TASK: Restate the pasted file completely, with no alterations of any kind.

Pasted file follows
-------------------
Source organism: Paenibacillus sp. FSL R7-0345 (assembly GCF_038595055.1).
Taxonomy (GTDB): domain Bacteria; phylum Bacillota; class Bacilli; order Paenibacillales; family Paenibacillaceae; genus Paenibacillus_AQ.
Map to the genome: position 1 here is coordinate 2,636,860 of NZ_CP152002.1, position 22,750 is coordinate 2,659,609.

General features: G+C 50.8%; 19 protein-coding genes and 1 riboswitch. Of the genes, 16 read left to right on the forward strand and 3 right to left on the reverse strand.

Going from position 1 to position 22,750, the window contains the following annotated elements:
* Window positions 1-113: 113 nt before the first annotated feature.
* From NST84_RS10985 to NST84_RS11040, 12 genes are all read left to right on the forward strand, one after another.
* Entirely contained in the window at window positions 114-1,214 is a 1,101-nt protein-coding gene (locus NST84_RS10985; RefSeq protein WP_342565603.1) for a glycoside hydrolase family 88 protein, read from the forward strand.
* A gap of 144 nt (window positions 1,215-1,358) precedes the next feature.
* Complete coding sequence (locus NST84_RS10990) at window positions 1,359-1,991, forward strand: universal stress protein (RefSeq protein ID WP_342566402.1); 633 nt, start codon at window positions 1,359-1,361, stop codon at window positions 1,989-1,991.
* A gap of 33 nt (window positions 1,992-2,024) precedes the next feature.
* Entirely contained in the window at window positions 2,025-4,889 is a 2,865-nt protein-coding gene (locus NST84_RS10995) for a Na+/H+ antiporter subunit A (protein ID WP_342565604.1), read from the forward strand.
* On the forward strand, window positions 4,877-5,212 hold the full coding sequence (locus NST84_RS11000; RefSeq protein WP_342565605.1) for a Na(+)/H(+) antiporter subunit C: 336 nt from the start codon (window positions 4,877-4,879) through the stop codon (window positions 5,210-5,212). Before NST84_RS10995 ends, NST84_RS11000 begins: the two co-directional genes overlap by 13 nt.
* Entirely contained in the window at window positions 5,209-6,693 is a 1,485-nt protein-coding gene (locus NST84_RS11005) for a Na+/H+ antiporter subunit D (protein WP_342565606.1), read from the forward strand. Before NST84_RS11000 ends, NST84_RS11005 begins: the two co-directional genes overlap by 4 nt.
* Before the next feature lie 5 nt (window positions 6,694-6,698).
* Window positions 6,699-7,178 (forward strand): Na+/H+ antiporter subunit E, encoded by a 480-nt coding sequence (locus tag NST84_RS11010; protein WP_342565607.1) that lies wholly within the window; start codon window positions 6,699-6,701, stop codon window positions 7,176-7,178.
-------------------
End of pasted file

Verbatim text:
Source organism: Paenibacillus sp. FSL R7-0345 (assembly GCF_038595055.1).
Taxonomy (GTDB): domain Bacteria; phylum Bacillota; class Bacilli; order Paenibacillales; family Paenibacillaceae; genus Paenibacillus_AQ.
Map to the genome: position 1 here is coordinate 2,636,860 of NZ_CP152002.1, position 22,750 is coordinate 2,659,609.

General features: G+C 50.8%; 19 protein-coding genes and 1 riboswitch. Of the genes, 16 read left to right on the forward strand and 3 right to left on the reverse strand.

Going from position 1 to position 22,750, the window contains the following annotated elements:
* Window positions 1-113: 113 nt before the first annotated feature.
* From NST84_RS10985 to NST84_RS11040, 12 genes are all read left to right on the forward strand, one after another.
* Entirely contained in the window at window positions 114-1,214 is a 1,101-nt protein-coding gene (locus NST84_RS10985; RefSeq protein WP_342565603.1) for a glycoside hydrolase family 88 protein, read from the forward strand.
* A gap of 144 nt (window positions 1,215-1,358) precedes the next feature.
* Complete coding sequence (locus NST84_RS10990) at window positions 1,359-1,991, forward strand: universal stress protein (RefSeq protein ID WP_342566402.1); 633 nt, start codon at window positions 1,359-1,361, stop codon at window positions 1,989-1,991.
* A gap of 33 nt (window positions 1,992-2,024) precedes the next feature.
* Entirely contained in the window at window positions 2,025-4,889 is a 2,865-nt protein-coding gene (locus NST84_RS10995) for a Na+/H+ antiporter subunit A (protein ID WP_342565604.1), read from the forward strand.
* On the forward strand, window positions 4,877-5,212 hold the full coding sequence (locus NST84_RS11000; RefSeq protein WP_342565605.1) for a Na(+)/H(+) antiporter subunit C: 336 nt from the start codon (window positions 4,877-4,879) through the stop codon (window positions 5,210-5,212). Before NST84_RS10995 ends, NST84_RS11000 begins: the two co-directional genes overlap by 13 nt.
* Entirely contained in the window at window positions 5,209-6,693 is a 1,485-nt protein-coding gene (locus NST84_RS11005) for a Na+/H+ antiporter subunit D (protein WP_342565606.1), read from the forward strand. Before NST84_RS11000 ends, NST84_RS11005 begins: the two co-directional genes overlap by 4 nt.
* Before the next feature lie 5 nt (window positions 6,694-6,698).
* Window positions 6,699-7,178 (forward strand): Na+/H+ antiporter subunit E, encoded by a 480-nt coding sequence (locus tag NST84_RS11010; protein WP_342565607.1) that lies wholly within the window; start codon window positions 6,699-6,701, stop codon window positions 7,176-7,178.